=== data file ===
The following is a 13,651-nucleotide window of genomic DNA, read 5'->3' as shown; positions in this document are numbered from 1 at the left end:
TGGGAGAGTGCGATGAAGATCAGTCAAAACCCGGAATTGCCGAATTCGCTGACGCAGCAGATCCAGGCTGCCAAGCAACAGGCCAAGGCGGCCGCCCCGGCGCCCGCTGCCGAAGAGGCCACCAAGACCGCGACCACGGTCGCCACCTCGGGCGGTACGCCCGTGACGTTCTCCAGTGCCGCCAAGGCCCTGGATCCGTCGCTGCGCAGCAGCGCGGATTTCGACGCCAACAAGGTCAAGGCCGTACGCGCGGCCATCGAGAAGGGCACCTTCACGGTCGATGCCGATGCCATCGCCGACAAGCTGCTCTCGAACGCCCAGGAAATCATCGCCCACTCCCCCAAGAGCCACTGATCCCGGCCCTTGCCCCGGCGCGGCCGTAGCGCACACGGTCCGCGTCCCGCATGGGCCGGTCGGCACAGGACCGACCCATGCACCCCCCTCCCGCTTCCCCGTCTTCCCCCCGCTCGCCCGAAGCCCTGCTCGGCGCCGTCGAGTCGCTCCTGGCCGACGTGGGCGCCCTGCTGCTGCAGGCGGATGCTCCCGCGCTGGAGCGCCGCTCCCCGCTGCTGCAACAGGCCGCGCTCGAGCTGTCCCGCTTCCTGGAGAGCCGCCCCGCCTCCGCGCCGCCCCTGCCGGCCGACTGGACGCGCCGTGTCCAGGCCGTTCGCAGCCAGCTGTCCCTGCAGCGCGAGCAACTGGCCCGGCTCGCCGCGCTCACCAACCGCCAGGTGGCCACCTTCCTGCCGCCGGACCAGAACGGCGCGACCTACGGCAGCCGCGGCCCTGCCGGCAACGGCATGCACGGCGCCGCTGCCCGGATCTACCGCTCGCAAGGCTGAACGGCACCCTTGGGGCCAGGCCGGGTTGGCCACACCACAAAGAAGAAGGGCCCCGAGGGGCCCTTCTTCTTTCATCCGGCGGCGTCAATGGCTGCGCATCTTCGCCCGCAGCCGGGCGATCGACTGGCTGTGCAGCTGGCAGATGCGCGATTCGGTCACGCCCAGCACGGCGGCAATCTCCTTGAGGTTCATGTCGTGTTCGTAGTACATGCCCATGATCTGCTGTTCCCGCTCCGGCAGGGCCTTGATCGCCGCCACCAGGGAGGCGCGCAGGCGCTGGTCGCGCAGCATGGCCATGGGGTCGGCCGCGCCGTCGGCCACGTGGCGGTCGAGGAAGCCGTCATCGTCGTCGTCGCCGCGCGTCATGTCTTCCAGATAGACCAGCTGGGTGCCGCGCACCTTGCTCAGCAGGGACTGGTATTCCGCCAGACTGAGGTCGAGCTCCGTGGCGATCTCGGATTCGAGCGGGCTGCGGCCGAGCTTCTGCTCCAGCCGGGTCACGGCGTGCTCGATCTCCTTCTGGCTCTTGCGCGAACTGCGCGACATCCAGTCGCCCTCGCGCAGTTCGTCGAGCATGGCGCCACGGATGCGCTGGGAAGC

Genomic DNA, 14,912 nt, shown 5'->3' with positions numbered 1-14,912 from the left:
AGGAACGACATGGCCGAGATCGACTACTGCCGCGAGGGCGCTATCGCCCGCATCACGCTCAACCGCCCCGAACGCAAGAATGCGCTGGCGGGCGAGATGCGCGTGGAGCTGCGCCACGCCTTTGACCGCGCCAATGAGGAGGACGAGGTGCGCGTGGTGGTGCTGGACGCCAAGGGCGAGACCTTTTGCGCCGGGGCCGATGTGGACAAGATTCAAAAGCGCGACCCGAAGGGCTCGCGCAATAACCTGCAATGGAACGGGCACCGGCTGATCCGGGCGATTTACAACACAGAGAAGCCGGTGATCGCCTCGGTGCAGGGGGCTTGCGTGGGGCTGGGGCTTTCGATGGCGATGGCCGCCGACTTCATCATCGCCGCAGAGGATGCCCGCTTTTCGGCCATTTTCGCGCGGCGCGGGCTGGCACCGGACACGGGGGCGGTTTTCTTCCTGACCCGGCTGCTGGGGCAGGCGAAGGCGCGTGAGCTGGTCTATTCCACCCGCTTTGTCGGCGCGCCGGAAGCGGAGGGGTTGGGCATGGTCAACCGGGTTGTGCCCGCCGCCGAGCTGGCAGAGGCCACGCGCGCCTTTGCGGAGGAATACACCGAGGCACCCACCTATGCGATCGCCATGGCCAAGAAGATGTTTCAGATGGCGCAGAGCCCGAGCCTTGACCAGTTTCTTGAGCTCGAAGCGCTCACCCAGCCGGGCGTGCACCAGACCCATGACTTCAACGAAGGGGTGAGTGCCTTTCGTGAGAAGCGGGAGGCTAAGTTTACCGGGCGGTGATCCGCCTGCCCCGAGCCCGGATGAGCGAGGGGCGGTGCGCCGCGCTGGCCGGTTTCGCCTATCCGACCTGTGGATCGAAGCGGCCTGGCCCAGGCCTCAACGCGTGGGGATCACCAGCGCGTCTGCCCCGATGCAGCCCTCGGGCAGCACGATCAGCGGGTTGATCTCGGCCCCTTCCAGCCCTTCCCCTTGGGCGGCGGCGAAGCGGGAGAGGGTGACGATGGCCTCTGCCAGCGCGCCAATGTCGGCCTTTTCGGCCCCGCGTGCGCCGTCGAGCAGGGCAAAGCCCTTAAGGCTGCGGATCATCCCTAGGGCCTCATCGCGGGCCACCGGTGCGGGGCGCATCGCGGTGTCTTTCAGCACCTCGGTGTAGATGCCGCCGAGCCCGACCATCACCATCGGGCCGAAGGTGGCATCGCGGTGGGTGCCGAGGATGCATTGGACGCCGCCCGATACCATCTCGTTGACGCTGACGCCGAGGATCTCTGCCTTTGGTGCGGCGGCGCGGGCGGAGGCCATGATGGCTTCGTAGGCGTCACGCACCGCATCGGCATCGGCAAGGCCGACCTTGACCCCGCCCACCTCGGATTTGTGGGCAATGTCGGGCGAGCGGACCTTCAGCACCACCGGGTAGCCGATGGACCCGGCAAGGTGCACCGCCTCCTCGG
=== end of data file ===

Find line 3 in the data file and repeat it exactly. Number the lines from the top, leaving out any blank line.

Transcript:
Genomic DNA, 14,912 nt, shown 5'->3' with positions numbered 1-14,912 from the left: